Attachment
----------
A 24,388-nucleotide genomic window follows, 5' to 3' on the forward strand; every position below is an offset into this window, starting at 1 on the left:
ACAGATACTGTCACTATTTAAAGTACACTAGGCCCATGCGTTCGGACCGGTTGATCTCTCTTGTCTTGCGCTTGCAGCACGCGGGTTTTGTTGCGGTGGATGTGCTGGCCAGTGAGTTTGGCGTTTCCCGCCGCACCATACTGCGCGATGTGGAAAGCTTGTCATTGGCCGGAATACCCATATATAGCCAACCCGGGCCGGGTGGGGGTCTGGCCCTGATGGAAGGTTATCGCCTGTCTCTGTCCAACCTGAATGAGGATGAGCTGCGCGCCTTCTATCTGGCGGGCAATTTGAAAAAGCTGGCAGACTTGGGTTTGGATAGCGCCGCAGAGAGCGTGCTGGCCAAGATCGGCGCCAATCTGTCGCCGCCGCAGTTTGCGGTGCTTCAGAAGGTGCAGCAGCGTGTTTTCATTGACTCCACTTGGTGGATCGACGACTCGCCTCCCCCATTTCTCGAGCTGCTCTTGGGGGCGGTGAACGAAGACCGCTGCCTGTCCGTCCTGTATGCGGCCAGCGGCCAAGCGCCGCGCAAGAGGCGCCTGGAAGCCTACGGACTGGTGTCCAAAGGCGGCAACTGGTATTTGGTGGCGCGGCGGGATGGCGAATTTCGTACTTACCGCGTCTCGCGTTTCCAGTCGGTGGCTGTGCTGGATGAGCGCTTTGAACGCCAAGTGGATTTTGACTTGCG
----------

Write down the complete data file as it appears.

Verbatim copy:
A 24,388-nucleotide genomic window follows, 5' to 3' on the forward strand; every position below is an offset into this window, starting at 1 on the left:
ACAGATACTGTCACTATTTAAAGTACACTAGGCCCATGCGTTCGGACCGGTTGATCTCTCTTGTCTTGCGCTTGCAGCACGCGGGTTTTGTTGCGGTGGATGTGCTGGCCAGTGAGTTTGGCGTTTCCCGCCGCACCATACTGCGCGATGTGGAAAGCTTGTCATTGGCCGGAATACCCATATATAGCCAACCCGGGCCGGGTGGGGGTCTGGCCCTGATGGAAGGTTATCGCCTGTCTCTGTCCAACCTGAATGAGGATGAGCTGCGCGCCTTCTATCTGGCGGGCAATTTGAAAAAGCTGGCAGACTTGGGTTTGGATAGCGCCGCAGAGAGCGTGCTGGCCAAGATCGGCGCCAATCTGTCGCCGCCGCAGTTTGCGGTGCTTCAGAAGGTGCAGCAGCGTGTTTTCATTGACTCCACTTGGTGGATCGACGACTCGCCTCCCCCATTTCTCGAGCTGCTCTTGGGGGCGGTGAACGAAGACCGCTGCCTGTCCGTCCTGTATGCGGCCAGCGGCCAAGCGCCGCGCAAGAGGCGCCTGGAAGCCTACGGACTGGTGTCCAAAGGCGGCAACTGGTATTTGGTGGCGCGGCGGGATGGCGAATTTCGTACTTACCGCGTCTCGCGTTTCCAGTCGGTGGCTGTGCTGGATGAGCGCTTTGAACGCCAAGTGGATTTTGACTTGCG